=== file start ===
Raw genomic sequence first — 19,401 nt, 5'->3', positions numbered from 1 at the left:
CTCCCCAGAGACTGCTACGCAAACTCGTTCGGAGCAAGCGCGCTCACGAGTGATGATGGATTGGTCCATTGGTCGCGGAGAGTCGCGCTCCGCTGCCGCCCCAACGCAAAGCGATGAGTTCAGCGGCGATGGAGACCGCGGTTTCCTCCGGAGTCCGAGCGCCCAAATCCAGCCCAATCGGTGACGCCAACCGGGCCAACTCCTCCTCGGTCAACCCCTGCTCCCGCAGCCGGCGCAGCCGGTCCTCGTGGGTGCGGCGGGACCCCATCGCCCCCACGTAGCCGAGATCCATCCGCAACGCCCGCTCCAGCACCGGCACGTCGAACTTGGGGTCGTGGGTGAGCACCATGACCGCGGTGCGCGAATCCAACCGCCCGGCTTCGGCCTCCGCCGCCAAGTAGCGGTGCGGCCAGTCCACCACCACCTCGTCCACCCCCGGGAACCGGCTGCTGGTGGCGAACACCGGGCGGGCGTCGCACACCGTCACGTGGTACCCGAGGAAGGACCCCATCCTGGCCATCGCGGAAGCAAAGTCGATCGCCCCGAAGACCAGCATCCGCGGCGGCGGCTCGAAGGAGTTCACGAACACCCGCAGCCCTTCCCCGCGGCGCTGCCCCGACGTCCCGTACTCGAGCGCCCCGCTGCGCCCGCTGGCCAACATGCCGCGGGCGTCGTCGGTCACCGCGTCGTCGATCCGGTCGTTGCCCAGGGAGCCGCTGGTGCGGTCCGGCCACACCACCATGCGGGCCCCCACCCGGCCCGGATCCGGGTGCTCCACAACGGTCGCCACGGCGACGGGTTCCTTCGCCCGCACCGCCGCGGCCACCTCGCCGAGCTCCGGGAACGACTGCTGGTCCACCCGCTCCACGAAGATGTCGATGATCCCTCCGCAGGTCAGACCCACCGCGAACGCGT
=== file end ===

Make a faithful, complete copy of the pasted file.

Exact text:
Raw genomic sequence first — 19,401 nt, 5'->3', positions numbered from 1 at the left:
CTCCCCAGAGACTGCTACGCAAACTCGTTCGGAGCAAGCGCGCTCACGAGTGATGATGGATTGGTCCATTGGTCGCGGAGAGTCGCGCTCCGCTGCCGCCCCAACGCAAAGCGATGAGTTCAGCGGCGATGGAGACCGCGGTTTCCTCCGGAGTCCGAGCGCCCAAATCCAGCCCAATCGGTGACGCCAACCGGGCCAACTCCTCCTCGGTCAACCCCTGCTCCCGCAGCCGGCGCAGCCGGTCCTCGTGGGTGCGGCGGGACCCCATCGCCCCCACGTAGCCGAGATCCATCCGCAACGCCCGCTCCAGCACCGGCACGTCGAACTTGGGGTCGTGGGTGAGCACCATGACCGCGGTGCGCGAATCCAACCGCCCGGCTTCGGCCTCCGCCGCCAAGTAGCGGTGCGGCCAGTCCACCACCACCTCGTCCACCCCCGGGAACCGGCTGCTGGTGGCGAACACCGGGCGGGCGTCGCACACCGTCACGTGGTACCCGAGGAAGGACCCCATCCTGGCCATCGCGGAAGCAAAGTCGATCGCCCCGAAGACCAGCATCCGCGGCGGCGGCTCGAAGGAGTTCACGAACACCCGCAGCCCTTCCCCGCGGCGCTGCCCCGACGTCCCGTACTCGAGCGCCCCGCTGCGCCCGCTGGCCAACATGCCGCGGGCGTCGTCGGTCACCGCGTCGTCGATCCGGTCGTTGCCCAGGGAGCCGCTGGTGCGGTCCGGCCACACCACCATGCGGGCCCCCACCCGGCCCGGATCCGGGTGCTCCACAACGGTCGCCACGGCGACGGGTTCCTTCGCCCGCACCGCCGCGGCCACCTCGCCGAGCTCCGGGAACGACTGCTGGTCCACCCGCTCCACGAAGATGTCGATGATCCCTCCGCAGGTCAGACCCACCGCGAACGCGT